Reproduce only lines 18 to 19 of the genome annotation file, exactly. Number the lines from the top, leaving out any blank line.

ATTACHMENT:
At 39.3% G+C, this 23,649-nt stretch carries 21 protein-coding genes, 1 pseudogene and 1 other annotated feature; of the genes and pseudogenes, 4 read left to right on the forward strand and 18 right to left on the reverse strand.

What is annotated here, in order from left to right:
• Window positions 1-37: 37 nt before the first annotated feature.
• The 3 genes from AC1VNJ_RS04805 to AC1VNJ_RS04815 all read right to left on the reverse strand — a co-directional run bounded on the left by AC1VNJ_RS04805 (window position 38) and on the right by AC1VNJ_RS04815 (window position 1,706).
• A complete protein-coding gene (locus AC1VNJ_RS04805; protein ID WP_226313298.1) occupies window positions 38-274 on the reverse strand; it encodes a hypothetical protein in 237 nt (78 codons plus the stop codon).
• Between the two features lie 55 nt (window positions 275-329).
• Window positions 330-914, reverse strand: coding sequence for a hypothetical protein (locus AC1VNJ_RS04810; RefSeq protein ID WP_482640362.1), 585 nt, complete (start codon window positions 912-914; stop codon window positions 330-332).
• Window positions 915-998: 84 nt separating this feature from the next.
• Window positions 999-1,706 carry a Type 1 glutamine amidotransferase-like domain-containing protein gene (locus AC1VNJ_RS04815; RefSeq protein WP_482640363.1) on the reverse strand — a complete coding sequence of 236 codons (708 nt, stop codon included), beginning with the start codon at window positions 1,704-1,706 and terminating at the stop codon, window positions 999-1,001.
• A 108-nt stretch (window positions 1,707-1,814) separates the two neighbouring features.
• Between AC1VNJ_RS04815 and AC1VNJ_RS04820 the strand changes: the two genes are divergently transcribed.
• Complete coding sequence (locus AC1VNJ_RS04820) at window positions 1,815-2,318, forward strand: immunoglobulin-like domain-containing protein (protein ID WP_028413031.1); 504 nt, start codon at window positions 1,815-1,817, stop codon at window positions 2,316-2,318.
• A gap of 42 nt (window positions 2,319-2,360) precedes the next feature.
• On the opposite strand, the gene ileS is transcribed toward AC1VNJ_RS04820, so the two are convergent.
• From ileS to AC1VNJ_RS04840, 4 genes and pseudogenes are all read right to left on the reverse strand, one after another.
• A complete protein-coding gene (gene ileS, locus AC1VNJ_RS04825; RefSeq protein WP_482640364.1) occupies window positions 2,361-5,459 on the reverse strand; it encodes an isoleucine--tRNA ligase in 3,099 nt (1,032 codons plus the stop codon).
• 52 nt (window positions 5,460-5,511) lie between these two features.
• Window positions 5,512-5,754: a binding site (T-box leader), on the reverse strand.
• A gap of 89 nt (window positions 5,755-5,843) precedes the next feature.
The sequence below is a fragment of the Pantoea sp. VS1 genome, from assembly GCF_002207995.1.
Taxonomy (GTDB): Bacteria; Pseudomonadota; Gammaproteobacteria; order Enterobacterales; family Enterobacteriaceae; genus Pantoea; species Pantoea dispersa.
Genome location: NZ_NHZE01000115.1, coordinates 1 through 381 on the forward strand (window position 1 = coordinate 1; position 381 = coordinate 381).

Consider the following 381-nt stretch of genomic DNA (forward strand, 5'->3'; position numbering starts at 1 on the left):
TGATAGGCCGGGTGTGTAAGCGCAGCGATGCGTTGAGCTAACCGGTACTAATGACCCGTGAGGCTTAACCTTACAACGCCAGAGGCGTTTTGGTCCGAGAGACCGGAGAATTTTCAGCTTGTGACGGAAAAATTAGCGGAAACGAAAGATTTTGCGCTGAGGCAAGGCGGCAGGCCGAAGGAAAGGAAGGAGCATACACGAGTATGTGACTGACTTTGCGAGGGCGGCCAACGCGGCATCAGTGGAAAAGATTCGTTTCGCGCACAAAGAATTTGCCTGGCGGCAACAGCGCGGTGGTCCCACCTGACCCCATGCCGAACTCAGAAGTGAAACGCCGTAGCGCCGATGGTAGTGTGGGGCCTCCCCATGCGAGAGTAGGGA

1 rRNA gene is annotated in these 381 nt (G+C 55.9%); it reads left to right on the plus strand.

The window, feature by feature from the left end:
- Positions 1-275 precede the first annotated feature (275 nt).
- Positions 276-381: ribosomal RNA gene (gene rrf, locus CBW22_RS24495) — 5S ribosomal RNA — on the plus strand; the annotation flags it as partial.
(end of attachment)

• Window positions 5,512-5,754: a binding site (T-box leader), on the reverse strand.
• A gap of 89 nt (window positions 5,755-5,843) precedes the next feature.